How an Iranian master influenced a Canadian filmmaker Hugh Gibson curates The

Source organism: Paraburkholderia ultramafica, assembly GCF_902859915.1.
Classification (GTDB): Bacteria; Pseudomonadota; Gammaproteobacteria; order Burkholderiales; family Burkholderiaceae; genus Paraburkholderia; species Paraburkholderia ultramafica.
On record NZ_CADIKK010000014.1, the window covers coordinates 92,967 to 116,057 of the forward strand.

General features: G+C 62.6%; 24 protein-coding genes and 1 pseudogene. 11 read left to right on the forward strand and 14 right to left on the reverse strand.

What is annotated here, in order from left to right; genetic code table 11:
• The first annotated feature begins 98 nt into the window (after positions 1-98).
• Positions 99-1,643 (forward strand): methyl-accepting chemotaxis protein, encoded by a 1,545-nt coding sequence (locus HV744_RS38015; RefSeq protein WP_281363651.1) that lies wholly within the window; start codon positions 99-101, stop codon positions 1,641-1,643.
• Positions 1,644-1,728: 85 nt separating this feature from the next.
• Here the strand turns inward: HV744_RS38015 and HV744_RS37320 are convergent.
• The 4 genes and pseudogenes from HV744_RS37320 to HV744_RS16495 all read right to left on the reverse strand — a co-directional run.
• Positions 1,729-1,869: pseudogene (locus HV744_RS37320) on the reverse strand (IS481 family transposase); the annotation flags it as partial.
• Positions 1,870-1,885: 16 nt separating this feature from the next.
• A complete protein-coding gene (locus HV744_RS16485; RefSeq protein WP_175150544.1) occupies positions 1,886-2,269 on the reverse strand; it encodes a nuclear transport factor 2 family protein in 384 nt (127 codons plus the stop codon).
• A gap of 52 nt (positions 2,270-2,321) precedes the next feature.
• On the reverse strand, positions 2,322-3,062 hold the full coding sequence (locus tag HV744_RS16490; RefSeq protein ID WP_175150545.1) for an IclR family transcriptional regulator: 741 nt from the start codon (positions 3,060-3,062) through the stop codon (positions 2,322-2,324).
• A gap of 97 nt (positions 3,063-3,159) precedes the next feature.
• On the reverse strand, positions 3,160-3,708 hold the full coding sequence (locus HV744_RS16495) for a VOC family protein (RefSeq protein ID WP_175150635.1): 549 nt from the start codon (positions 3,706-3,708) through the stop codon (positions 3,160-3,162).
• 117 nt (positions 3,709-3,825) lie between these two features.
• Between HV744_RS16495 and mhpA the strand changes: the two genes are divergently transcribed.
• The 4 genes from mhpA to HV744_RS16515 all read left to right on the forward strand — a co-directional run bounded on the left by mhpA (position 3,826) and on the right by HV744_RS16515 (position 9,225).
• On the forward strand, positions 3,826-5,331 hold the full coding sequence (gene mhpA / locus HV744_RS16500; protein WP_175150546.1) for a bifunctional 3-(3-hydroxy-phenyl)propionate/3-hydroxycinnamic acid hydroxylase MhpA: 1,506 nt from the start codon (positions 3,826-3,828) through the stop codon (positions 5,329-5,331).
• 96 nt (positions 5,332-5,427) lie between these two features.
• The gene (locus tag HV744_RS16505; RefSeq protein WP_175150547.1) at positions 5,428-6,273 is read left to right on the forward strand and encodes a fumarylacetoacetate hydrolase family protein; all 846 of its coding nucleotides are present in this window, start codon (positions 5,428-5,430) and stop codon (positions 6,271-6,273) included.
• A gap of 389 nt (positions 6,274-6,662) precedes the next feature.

first_imgAdvertisement Advertisement LEAVE A REPLY Cancel replyLog in to leave a comment Facebook Advertisement Twitter Login/Register With: When Iranian filmmaker Abbas Kiarostami passed away in July, I was devastated. For me, he was among the world’s greatest artists: endlessly brilliant across multiple disciplines (among them cinema, photography, writing) and highly inspirational. Seeing Kiarostami in person was a major event, first at the TIFF Cinematheque in 2001 (presenting ABC Africa), then during an “In Conversation With” at the TIFF Bell Lightbox in November 2015.When I learned of his passing, I was completing my first feature as director, The Stairs, which screens at TIFF ’16. I couldn’t help but reflect on what Kiarostami’s work means to me and his influence on my career. I find it difficult to express the depth of my feeling around Kiarostami’s work. I think he might even be pleased by that. His films are filled with scenarios that capture quiet moments of contemplation, or which pose questions that aren’t necessarily made explicit or answered. He frequently invites the viewer to fill in the blanks themselves. In Jonathan Rosenbaum and Mehrnaz Saeed-Vafa’s book, Abbas Kiarostami, the director is quoted: “My intention… is to show signs of reality that viewers won’t necessarily comprehend but will nonetheless feel.”last_img

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